Fifty years of economic sanctions and political ostracism has made North Korea a starving bulldog, snarling and rarely biting, but nonetheless dangerous. The United States‘ stubborn policy of non-engagement needs to change. North Korea poses a threat not only to the United States, but also to global stability and the U.S. is in the best position to help create a long term solution to the longstanding Korean question.
But, why should we care about what‘s happening in a country led by a man whose name we know only because he was the bad guy in Team America?
Well, I will give you a few good reasons.
Nuclear weapons; they are bad. And believe it or not, North Korea has them; it exploded its first nuclear device in October 2006. The movie Team America was not so farfetched; a desperate North Korea would have few qualms over providing nuclear weapons to terrorists in hopes they would be unleashed.
Another thing to worry about is ballistic missiles; they are to the nuclear warhead what a Unitrans bus is to the UC Davis student. Although both the Unitrans bus and the ballistic missile are inherently dangerous, ballistic missiles can deliver their ordinance to targets anywhere on the planet. North Korea is preparing a long-range ballistic missile test that, if successful, will threaten the West Coast, and yes, even Davis, California.
Human rights violations; these should bother you. Well, North Korea treats its citizens even worse than China does. Public executions are commonplace and young girls are often forced into prostitution to service the political elite. Children born with disabilities are routinely murdered and discarded like garbage. North Korean civilians are prisoners within their own country.
So, what does the U.S. need to do to amend these problems?
Don‘t underestimate the power of economics to change a nation.
The United States needs to lift or reduce its economic sanctions against North Korea. As the political elite squanders what little wealth remains, sanctions only strengthen the despotic regime‘s grip over the desperate and poor populace by making them dependent on handouts. Sanctions also give substance to the regime‘s anti-American rhetoric, as it blames the United States for the country‘s problems.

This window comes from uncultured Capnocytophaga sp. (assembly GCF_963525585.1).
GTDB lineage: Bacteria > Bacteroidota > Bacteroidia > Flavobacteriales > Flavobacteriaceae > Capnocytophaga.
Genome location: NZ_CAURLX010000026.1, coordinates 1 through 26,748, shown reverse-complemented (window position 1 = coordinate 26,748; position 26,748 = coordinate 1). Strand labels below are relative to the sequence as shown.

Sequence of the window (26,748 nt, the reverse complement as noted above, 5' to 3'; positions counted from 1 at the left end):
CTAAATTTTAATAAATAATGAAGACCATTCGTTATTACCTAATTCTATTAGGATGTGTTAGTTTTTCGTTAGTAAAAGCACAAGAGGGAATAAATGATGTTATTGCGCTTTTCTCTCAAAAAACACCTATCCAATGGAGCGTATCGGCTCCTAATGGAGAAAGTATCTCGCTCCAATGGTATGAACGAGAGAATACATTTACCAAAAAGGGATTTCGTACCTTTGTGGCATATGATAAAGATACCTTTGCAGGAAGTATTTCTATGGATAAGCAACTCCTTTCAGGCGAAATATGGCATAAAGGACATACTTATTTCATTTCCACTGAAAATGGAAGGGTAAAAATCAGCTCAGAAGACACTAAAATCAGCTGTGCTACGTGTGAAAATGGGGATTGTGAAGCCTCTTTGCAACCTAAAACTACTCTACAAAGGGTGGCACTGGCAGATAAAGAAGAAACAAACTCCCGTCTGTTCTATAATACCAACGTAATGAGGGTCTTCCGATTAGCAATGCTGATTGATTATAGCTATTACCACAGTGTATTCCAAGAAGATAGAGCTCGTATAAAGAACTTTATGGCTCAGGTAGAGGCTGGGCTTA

Economic sanctions are designed to encourage rebellion against an unpopular regime by making the people miserable. Well in North Korea, the military, the guys with all the guns, are also the ones who benefit from the oppressive regime, thus the people are miserable with no chance to challenge their oppressors.
If the U.S. lifted its economic sanctions against North Korea, then the rest of the world would follow suit. South Korea would likely become the North‘s biggest trade partner, encouraging Korean cooperation. Once capitalism began to take root, political liberalization would inevitably follow. Finally integrated with the global economy, North Korea would be less inclined to pursue a nuclear program and more prone to listening to the international community.
The U.S. tried this with China in the 70‘s and it worked wonders. After normalizing relations with China and reestablishing trade, China came out of its cave and became a productive member of the international community. Of course, China is not the perfect example, as it has a less than ideal human rights record. But China‘s economic codependence with the United States makes it more willing to partake in international cooperation and less likely to engage in hostilities.
An opportunity to normalize relations with North Korea looms on the horizon.
When North Korean leader Kim Jung-Il bites the dust, whoever assumes power will suffer from a lack of simply not being Kim Jung-Il. The new leader will look for a way to assert his authority, most likely by clamping down on political dissidents and renewing vigor for North Korea‘s nuclear weapons program.
The only thing worse than a starving bulldog is a starving bulldog armed with nuclear weapons.
But if the U.S. acts quickly by strategically lifting economic sanctions while simultaneously opening a direct dialogue with North Korea, then the first steps towards normalizing relations will be achieved.
MIKE HOWER apologizes if he offended anyone affiliated with Unitrans. But seriously… oh never mind. Contact him at firstname.lastname@example.org.